As part of his latest attempt to quash the calls for his resignation over both a nursing home scandal and, more recently, a growing sexual harassment and misconduct scandal, Gov. Andrew CuomoAndrew CuomoYankees and Mets will allow some fans in stadiums starting April 1 Alcohol industry seeks to lock in pandemic gains Cuomo’s office opens its own investigation into groping allegations: report MORE (D-N.Y.) invoked cancel culture last week. “People know the difference between playing politics, bowing to cancel culture and the truth,” he said.
Now, whether you’re a supporter of Gov. Cuomo or not, I think we can all agree that what’s happening to him has absolutely nothing to do with “cancel culture.” But it raises an interesting point — about a larger issue: What exactly is cancel culture? There are so many stories that involve the umbrella term “cancel culture” these days that it’s important to at least attempt to define it, so we can all be on the same page, adjudicate these items — and, hopefully, move beyond cancel culture.
In trying to define it, I’ve come up with “the three C’s” of cancel culture that will help shape each scenario. The goal of this is to take each incident through the three “C’s” to determine whether one, two or three can be applied. If fewer than two can be checked off, then we’re entering the territory of “cancel culture.”
Chronology, or timeline, involves several components. The first is whether the incident in question happened recently or a long time ago. If the offending incident took place long before societal norms shifted to where they are today, that occurrence can be viewed more favorably than if it happened yesterday.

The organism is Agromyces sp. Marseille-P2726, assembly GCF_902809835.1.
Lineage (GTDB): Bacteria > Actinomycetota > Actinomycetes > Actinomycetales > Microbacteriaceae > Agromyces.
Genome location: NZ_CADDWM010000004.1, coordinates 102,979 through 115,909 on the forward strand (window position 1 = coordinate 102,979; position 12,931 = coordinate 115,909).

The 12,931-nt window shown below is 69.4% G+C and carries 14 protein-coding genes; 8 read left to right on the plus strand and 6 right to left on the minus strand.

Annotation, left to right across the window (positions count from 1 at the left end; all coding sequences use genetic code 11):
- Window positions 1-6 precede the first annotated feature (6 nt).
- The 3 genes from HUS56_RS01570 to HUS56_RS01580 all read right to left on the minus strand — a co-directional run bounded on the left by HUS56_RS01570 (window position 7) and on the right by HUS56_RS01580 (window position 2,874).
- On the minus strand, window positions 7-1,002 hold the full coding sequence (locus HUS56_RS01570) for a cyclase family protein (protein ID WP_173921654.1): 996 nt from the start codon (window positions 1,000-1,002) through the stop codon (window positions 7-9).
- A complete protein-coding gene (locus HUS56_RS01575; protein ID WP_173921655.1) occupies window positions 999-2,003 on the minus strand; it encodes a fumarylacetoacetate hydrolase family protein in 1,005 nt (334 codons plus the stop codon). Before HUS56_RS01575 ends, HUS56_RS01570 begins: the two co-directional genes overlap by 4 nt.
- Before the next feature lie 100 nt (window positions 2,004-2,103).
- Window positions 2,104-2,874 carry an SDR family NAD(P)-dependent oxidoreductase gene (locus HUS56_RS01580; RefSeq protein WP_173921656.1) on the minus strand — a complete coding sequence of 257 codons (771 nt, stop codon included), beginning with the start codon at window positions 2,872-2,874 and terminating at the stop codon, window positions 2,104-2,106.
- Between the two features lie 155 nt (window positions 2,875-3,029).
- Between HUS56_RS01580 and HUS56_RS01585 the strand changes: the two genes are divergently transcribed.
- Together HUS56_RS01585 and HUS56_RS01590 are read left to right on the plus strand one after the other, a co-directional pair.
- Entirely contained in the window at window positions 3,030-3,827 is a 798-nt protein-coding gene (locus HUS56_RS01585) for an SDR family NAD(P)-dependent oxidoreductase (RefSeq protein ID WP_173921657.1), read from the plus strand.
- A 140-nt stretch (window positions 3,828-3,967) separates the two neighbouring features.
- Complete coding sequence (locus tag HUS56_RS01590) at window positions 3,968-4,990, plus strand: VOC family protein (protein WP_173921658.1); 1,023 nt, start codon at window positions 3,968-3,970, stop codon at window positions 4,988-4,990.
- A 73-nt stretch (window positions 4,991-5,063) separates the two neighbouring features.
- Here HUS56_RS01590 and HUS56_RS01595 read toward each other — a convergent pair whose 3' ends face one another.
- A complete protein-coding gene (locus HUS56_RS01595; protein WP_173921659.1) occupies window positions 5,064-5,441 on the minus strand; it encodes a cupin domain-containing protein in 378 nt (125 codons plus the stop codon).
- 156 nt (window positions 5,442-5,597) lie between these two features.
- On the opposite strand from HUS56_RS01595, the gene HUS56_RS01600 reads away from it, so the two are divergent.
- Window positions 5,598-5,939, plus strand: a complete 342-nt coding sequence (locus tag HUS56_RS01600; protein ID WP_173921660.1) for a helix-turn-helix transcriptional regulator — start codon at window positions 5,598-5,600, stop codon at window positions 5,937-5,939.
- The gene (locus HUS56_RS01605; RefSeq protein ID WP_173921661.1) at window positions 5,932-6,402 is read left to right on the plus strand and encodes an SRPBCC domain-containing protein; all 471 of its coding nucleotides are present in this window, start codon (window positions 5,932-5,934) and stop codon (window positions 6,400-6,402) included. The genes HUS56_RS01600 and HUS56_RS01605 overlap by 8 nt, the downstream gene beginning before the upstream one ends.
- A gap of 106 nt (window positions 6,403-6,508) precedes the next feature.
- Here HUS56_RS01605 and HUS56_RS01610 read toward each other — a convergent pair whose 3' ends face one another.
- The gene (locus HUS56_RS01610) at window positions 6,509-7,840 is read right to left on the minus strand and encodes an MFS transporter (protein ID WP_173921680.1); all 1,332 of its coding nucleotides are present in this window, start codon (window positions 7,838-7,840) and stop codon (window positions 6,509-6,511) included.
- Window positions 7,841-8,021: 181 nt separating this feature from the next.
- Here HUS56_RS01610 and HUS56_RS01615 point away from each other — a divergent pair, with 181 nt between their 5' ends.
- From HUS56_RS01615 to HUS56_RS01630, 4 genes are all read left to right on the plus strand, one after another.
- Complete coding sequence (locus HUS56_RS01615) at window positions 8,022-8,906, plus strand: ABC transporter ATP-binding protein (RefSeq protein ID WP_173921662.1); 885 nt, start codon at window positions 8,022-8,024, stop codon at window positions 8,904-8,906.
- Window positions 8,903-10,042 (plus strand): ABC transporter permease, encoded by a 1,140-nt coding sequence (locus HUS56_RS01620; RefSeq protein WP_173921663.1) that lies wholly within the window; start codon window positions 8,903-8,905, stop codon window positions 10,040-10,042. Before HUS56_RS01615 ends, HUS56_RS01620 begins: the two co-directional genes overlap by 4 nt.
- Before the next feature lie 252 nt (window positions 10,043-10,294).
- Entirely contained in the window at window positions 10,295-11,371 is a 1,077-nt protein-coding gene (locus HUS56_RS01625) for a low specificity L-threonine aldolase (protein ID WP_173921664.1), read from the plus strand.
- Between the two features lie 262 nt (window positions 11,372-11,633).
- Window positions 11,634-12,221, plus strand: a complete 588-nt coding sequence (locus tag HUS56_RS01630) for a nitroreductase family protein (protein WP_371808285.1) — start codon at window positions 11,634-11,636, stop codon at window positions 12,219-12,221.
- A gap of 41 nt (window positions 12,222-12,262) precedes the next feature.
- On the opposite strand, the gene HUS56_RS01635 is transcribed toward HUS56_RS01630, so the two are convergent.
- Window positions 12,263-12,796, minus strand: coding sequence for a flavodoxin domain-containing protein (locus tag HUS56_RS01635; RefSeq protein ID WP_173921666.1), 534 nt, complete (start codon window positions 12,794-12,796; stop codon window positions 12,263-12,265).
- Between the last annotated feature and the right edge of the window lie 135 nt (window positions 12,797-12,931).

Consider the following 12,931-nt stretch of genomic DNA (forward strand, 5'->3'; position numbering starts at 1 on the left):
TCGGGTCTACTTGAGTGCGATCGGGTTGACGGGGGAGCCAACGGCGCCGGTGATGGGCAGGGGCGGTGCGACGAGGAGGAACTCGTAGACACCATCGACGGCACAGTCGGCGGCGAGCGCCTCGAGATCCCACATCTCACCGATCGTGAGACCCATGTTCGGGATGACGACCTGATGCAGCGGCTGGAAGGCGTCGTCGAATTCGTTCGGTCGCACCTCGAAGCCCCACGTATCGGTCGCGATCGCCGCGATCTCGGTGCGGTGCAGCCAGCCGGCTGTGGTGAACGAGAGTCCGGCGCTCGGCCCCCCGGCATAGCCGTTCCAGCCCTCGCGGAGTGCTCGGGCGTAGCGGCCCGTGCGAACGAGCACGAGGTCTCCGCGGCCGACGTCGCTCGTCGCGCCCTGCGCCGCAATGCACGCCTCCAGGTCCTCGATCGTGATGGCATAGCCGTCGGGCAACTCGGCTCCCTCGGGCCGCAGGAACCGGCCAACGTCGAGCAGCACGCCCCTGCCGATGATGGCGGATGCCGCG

Let’s use the example of the Alexi McCammond tweets that recently got her in trouble with her future employer, Teen Vogue. McCammond sent several offensive tweets about Asian people some 10 years ago, when she was in college. The chronology aspect of this offending incident would seem to be one reason why she should potentially not be punished further — because the incident occurred a decade ago, and also when she was in college, before she became a journalist. (Nevertheless, and even though she apologized publicly, she announced on Twitter on Thursday that she and Conde Nast, Teen Vogue’s publisher, were parting company.)
That contrasts, for example, with Chris Harrison and his recent comments urging “grace and compassion” about a “Bachelor” contestant’s actions in attending an “Antebellum South”-themed frat party in college. That incident obviously happened just last month, so the chronology of the offending incident would be a strike against Harrison here.
Another example is that of New York Times science/public health reporter Donald McNeil, who made his offending comment – using the n-word in relaying what another person had said – in 2019, putting it in somewhat recent territory and landing us in a bit of a gray area. (As for McNeil, he resigned from the Times, insisting he is not a racist.)
So, let’s move to the second “C.”
The next “C” is contrition — whether a person is sorry, once an offending incident is brought to light. This one is not fully objective, unlike chronology; there’s some subjectivity here.
In McCammond’s case, she apologized two years ago, and seemed authentically contrite. That would contrast with, say, McNeil, who, while he was forced to apologize, we know through his massive Medium post that he doesn’t really feel an apology was warranted. (Now, I’m not making a judgment over whether what McNeil said is right or wrong, or what the cultural punishment should be, if anything at all. I’m simply trying to establish guardrails around what cancel culture is and what it is not.)
If a person has an offending incident, which took place at a certain time (“chronology”), does that person have authentic contrition? If they do, then that should not be a strike against them. And if they do, punishing them further would be, potentially, a sign of cancel culture.